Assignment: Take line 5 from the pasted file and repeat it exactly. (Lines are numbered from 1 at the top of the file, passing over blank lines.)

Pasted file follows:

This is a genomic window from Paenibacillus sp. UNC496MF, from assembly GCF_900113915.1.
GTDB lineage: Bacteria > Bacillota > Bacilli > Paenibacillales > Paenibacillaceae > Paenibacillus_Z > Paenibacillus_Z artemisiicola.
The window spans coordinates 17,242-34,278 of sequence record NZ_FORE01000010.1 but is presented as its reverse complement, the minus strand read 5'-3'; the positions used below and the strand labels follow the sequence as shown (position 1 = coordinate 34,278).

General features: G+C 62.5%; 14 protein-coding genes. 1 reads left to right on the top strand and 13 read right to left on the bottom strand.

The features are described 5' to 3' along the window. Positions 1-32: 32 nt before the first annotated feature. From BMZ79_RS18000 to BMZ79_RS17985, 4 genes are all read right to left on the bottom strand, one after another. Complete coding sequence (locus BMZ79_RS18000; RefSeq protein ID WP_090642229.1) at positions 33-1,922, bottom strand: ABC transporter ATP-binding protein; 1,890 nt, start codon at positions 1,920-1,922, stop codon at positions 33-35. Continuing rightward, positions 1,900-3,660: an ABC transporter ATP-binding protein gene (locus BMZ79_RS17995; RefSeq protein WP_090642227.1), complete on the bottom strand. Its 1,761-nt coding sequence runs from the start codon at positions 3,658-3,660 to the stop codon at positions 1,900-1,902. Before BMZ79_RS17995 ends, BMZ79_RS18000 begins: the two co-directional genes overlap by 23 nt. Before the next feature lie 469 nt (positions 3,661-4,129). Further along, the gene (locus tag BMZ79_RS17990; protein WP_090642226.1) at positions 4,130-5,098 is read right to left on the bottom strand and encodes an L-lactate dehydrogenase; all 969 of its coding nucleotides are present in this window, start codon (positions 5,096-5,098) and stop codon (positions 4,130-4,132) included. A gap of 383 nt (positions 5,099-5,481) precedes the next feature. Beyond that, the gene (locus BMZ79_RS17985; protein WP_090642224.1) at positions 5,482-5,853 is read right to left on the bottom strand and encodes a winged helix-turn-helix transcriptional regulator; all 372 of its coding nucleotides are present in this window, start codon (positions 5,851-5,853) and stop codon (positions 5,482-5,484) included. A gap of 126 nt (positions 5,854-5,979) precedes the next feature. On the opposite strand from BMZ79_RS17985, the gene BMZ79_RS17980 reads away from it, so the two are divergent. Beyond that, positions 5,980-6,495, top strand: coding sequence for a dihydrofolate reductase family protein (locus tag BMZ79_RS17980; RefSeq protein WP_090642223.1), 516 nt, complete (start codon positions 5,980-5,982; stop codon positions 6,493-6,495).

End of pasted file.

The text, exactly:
The features are described 5' to 3' along the window. Positions 1-32: 32 nt before the first annotated feature. From BMZ79_RS18000 to BMZ79_RS17985, 4 genes are all read right to left on the bottom strand, one after another. Complete coding sequence (locus BMZ79_RS18000; RefSeq protein ID WP_090642229.1) at positions 33-1,922, bottom strand: ABC transporter ATP-binding protein; 1,890 nt, start codon at positions 1,920-1,922, stop codon at positions 33-35. Continuing rightward, positions 1,900-3,660: an ABC transporter ATP-binding protein gene (locus BMZ79_RS17995; RefSeq protein WP_090642227.1), complete on the bottom strand. Its 1,761-nt coding sequence runs from the start codon at positions 3,658-3,660 to the stop codon at positions 1,900-1,902. Before BMZ79_RS17995 ends, BMZ79_RS18000 begins: the two co-directional genes overlap by 23 nt. Before the next feature lie 469 nt (positions 3,661-4,129). Further along, the gene (locus tag BMZ79_RS17990; protein WP_090642226.1) at positions 4,130-5,098 is read right to left on the bottom strand and encodes an L-lactate dehydrogenase; all 969 of its coding nucleotides are present in this window, start codon (positions 5,096-5,098) and stop codon (positions 4,130-4,132) included. A gap of 383 nt (positions 5,099-5,481) precedes the next feature. Beyond that, the gene (locus BMZ79_RS17985; protein WP_090642224.1) at positions 5,482-5,853 is read right to left on the bottom strand and encodes a winged helix-turn-helix transcriptional regulator; all 372 of its coding nucleotides are present in this window, start codon (positions 5,851-5,853) and stop codon (positions 5,482-5,484) included. A gap of 126 nt (positions 5,854-5,979) precedes the next feature. On the opposite strand from BMZ79_RS17985, the gene BMZ79_RS17980 reads away from it, so the two are divergent. Beyond that, positions 5,980-6,495, top strand: coding sequence for a dihydrofolate reductase family protein (locus tag BMZ79_RS17980; RefSeq protein WP_090642223.1), 516 nt, complete (start codon positions 5,980-5,982; stop codon positions 6,493-6,495).